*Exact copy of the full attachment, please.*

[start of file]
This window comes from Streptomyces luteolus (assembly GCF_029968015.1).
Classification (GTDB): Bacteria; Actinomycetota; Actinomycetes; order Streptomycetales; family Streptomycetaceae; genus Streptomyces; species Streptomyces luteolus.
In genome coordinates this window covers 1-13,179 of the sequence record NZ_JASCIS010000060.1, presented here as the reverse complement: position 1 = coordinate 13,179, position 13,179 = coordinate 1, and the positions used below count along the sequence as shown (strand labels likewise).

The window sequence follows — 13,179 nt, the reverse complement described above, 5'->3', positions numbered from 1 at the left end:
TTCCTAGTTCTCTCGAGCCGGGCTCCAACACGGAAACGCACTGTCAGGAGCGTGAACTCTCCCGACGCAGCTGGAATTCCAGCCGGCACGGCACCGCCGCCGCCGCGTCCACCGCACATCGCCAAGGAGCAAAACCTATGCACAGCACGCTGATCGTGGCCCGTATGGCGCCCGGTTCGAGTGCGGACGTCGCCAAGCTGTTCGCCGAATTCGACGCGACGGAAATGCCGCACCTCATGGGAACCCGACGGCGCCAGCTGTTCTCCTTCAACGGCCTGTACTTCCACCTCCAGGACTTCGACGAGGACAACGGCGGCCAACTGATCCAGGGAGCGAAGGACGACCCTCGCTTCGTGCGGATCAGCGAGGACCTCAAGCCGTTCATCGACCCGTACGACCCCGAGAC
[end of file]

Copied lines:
This window comes from Streptomyces luteolus (assembly GCF_029968015.1).
Classification (GTDB): Bacteria; Actinomycetota; Actinomycetes; order Streptomycetales; family Streptomycetaceae; genus Streptomyces; species Streptomyces luteolus.
In genome coordinates this window covers 1-13,179 of the sequence record NZ_JASCIS010000060.1, presented here as the reverse complement: position 1 = coordinate 13,179, position 13,179 = coordinate 1, and the positions used below count along the sequence as shown (strand labels likewise).

The window sequence follows — 13,179 nt, the reverse complement described above, 5'->3', positions numbered from 1 at the left end:
TTCCTAGTTCTCTCGAGCCGGGCTCCAACACGGAAACGCACTGTCAGGAGCGTGAACTCTCCCGACGCAGCTGGAATTCCAGCCGGCACGGCACCGCCGCCGCCGCGTCCACCGCACATCGCCAAGGAGCAAAACCTATGCACAGCACGCTGATCGTGGCCCGTATGGCGCCCGGTTCGAGTGCGGACGTCGCCAAGCTGTTCGCCGAATTCGACGCGACGGAAATGCCGCACCTCATGGGAACCCGACGGCGCCAGCTGTTCTCCTTCAACGGCCTGTACTTCCACCTCCAGGACTTCGACGAGGACAACGGCGGCCAACTGATCCAGGGAGCGAAGGACGACCCTCGCTTCGTGCGGATCAGCGAGGACCTCAAGCCGTTCATCGACCCGTACGACCCCGAGAC